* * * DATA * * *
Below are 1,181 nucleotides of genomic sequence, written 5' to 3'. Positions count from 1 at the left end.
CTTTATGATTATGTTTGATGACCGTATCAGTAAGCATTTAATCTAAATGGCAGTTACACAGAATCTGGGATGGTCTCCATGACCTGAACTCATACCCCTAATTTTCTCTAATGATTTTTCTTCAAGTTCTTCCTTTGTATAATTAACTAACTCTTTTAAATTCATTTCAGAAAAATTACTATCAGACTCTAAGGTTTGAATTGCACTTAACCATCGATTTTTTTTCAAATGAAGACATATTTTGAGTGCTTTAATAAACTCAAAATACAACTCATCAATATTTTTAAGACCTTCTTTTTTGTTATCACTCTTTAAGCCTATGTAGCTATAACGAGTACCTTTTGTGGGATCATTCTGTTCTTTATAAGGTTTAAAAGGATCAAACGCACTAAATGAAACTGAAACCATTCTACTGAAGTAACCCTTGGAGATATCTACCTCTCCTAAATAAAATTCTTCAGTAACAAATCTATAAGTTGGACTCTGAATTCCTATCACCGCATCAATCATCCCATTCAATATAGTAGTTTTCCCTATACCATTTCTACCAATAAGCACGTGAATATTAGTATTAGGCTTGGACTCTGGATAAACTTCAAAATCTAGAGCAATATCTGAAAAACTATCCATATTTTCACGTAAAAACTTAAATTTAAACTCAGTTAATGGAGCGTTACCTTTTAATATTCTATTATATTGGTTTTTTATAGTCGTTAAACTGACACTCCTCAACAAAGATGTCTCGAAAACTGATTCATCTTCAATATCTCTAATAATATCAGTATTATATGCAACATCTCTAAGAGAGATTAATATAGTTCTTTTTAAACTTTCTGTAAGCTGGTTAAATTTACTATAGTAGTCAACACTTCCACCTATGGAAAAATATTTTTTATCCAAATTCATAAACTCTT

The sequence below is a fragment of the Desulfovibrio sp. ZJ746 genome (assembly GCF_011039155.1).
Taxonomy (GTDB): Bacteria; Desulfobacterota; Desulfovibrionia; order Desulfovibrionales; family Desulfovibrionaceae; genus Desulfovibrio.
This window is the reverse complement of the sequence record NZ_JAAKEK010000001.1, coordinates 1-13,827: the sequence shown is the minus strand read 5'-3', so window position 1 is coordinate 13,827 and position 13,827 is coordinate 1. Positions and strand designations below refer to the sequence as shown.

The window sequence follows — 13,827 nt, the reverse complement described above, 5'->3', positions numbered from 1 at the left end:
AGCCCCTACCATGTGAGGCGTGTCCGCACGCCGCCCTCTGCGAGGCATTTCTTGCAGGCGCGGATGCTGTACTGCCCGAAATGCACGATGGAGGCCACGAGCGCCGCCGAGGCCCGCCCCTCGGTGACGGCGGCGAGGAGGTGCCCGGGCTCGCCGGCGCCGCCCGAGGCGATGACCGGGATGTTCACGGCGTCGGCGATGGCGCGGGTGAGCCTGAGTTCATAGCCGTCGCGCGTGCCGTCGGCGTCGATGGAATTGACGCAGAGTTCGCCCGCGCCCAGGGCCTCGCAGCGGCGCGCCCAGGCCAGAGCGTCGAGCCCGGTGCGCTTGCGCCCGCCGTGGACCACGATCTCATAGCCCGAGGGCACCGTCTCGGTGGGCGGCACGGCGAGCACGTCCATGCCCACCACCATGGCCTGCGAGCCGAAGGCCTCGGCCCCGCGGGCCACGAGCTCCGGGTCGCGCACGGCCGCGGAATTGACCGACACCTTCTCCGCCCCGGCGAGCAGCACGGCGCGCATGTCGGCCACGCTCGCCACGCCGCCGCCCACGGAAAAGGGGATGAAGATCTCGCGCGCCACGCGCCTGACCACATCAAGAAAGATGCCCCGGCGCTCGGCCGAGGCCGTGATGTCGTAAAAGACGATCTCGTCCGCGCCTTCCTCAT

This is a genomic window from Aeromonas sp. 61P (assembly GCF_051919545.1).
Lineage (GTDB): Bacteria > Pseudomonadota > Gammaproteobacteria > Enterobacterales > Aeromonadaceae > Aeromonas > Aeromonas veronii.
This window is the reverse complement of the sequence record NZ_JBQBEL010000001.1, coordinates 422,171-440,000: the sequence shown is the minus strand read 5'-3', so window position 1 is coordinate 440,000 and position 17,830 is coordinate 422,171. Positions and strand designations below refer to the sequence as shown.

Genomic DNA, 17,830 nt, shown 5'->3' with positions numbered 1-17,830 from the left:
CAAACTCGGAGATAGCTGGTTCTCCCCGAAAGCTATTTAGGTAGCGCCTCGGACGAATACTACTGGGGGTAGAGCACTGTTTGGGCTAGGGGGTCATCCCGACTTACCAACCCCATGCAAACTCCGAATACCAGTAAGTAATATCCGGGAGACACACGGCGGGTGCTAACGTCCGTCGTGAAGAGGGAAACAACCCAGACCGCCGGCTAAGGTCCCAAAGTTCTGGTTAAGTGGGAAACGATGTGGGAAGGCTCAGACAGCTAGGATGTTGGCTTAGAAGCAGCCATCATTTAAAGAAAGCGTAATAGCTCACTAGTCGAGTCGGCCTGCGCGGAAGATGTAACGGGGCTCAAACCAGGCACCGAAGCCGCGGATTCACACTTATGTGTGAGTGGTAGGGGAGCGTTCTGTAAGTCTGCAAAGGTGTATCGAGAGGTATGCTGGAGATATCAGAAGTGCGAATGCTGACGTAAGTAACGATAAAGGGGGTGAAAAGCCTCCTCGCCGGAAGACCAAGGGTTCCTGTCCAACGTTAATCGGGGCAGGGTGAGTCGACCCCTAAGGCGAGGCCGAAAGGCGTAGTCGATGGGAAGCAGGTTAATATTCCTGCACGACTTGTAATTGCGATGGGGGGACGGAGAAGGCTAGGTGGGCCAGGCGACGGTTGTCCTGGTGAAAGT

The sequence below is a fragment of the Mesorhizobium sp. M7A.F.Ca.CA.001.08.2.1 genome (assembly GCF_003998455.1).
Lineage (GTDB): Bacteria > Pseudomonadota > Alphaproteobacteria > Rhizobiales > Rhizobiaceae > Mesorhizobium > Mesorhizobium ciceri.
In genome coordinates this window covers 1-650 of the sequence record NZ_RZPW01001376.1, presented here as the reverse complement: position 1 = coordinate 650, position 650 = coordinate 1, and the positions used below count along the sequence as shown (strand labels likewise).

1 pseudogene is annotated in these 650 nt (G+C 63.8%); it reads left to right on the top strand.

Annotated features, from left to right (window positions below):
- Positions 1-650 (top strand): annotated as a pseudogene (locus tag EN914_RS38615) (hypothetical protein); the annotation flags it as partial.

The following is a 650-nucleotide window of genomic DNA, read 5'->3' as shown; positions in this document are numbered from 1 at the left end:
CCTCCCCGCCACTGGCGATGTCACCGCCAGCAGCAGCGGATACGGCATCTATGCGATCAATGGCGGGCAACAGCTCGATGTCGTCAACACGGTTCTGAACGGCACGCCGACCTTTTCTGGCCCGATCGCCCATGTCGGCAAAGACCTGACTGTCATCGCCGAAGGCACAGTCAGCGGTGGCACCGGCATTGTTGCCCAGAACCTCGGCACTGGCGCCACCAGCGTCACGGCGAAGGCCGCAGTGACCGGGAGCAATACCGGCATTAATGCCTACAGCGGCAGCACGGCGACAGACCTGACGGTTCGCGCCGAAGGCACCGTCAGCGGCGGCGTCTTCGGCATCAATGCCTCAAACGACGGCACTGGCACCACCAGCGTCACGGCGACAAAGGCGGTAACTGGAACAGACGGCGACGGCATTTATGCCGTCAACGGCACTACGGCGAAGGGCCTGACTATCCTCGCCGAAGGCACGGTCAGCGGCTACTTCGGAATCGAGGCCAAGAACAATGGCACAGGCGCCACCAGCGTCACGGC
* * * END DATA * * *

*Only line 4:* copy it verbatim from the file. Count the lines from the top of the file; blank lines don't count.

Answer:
Taxonomy (GTDB): Bacteria; Desulfobacterota; Desulfovibrionia; order Desulfovibrionales; family Desulfovibrionaceae; genus Desulfovibrio.